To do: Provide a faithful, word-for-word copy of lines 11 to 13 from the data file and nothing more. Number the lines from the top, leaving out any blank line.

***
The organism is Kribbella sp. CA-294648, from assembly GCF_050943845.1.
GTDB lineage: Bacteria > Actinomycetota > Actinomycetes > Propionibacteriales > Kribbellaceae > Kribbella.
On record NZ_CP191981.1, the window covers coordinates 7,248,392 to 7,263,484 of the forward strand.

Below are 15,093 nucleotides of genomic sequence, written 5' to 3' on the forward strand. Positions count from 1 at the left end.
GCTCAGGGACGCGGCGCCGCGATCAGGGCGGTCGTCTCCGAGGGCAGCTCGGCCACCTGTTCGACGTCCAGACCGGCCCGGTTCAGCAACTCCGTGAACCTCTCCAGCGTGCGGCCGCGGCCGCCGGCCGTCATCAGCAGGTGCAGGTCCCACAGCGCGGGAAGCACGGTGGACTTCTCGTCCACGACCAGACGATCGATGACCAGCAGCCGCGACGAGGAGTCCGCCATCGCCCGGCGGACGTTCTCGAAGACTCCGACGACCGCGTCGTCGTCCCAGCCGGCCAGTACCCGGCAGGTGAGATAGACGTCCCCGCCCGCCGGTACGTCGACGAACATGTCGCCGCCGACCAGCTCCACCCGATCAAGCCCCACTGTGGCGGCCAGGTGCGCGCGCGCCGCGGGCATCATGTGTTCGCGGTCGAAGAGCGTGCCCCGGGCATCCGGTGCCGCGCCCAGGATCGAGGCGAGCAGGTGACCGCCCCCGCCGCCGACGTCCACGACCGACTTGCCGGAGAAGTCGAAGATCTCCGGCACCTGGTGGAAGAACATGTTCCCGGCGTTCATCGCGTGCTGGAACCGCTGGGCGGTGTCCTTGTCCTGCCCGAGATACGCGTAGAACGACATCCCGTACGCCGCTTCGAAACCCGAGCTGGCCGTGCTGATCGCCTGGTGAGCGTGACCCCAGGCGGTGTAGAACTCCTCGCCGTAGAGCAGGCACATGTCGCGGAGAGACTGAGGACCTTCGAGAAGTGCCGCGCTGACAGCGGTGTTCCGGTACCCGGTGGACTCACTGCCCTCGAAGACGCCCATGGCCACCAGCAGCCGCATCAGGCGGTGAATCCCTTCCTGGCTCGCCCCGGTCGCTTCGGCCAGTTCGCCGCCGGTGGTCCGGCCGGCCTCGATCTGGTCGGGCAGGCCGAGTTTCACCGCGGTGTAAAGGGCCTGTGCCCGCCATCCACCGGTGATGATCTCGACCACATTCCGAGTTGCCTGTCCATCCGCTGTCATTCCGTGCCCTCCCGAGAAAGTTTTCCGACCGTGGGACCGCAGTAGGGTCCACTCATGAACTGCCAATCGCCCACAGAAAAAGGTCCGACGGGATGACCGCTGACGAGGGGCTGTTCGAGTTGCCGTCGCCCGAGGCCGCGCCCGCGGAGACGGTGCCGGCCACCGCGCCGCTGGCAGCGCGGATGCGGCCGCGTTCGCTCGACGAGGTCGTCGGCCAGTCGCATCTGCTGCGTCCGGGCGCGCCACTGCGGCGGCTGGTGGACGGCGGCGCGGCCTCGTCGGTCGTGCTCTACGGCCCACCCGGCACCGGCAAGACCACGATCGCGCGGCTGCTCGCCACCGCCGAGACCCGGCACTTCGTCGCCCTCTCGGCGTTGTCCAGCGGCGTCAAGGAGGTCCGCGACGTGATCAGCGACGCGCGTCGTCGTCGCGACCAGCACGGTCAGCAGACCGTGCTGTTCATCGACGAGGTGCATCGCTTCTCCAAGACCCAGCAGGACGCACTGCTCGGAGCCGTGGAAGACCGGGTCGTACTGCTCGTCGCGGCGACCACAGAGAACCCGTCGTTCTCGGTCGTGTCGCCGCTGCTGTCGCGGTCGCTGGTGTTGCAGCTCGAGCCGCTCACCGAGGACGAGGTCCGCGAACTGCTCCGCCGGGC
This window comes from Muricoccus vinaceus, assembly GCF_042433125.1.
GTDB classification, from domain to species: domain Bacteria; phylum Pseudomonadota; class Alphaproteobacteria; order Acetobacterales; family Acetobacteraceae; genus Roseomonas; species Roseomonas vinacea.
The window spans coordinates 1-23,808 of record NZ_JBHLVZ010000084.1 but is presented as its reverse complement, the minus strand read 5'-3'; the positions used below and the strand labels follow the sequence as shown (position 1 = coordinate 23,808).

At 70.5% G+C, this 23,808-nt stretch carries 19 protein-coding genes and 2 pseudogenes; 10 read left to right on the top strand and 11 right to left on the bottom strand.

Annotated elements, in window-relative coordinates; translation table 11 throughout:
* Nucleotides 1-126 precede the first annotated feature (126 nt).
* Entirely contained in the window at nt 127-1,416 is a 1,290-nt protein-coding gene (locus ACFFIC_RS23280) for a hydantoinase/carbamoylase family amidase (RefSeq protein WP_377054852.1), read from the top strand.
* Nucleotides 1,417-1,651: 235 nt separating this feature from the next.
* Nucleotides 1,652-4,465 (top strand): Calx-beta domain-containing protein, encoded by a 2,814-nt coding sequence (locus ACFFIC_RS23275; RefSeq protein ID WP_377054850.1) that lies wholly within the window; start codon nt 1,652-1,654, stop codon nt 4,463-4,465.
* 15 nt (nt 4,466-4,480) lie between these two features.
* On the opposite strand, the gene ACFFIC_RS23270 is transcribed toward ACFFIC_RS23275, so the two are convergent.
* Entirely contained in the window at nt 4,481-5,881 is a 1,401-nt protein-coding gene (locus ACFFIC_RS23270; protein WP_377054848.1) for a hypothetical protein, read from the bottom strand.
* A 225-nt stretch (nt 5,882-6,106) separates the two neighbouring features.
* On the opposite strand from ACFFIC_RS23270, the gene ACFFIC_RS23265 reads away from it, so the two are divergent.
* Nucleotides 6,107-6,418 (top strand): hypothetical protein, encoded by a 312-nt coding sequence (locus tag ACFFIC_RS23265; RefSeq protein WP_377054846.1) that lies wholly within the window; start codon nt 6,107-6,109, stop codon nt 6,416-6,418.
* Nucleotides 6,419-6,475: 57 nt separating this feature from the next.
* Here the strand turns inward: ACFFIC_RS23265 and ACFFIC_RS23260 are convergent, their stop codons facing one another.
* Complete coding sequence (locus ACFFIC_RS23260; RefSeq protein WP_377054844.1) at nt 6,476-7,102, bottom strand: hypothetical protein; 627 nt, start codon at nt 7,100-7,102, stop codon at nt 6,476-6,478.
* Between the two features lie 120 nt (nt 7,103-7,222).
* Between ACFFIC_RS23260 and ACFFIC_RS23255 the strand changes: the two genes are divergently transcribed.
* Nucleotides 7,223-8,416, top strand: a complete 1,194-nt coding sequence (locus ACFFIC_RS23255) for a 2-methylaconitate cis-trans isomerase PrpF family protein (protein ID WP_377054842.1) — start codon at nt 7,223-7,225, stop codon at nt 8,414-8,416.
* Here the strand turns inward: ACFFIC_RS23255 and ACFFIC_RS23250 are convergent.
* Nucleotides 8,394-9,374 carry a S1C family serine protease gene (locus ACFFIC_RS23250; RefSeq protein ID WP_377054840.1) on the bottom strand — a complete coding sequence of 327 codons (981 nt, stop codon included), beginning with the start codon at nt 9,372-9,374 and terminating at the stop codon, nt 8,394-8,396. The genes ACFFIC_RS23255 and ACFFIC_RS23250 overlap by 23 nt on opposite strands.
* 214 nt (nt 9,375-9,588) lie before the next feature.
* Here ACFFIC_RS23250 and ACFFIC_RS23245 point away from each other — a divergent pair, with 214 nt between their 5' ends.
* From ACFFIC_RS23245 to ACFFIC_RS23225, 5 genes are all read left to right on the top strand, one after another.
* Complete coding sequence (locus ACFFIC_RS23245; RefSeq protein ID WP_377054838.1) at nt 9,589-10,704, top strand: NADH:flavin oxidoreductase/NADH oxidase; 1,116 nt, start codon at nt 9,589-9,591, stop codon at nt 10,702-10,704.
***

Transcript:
* Nucleotides 1-126 precede the first annotated feature (126 nt).
* Entirely contained in the window at nt 127-1,416 is a 1,290-nt protein-coding gene (locus ACFFIC_RS23280) for a hydantoinase/carbamoylase family amidase (RefSeq protein WP_377054852.1), read from the top strand.
* Nucleotides 1,417-1,651: 235 nt separating this feature from the next.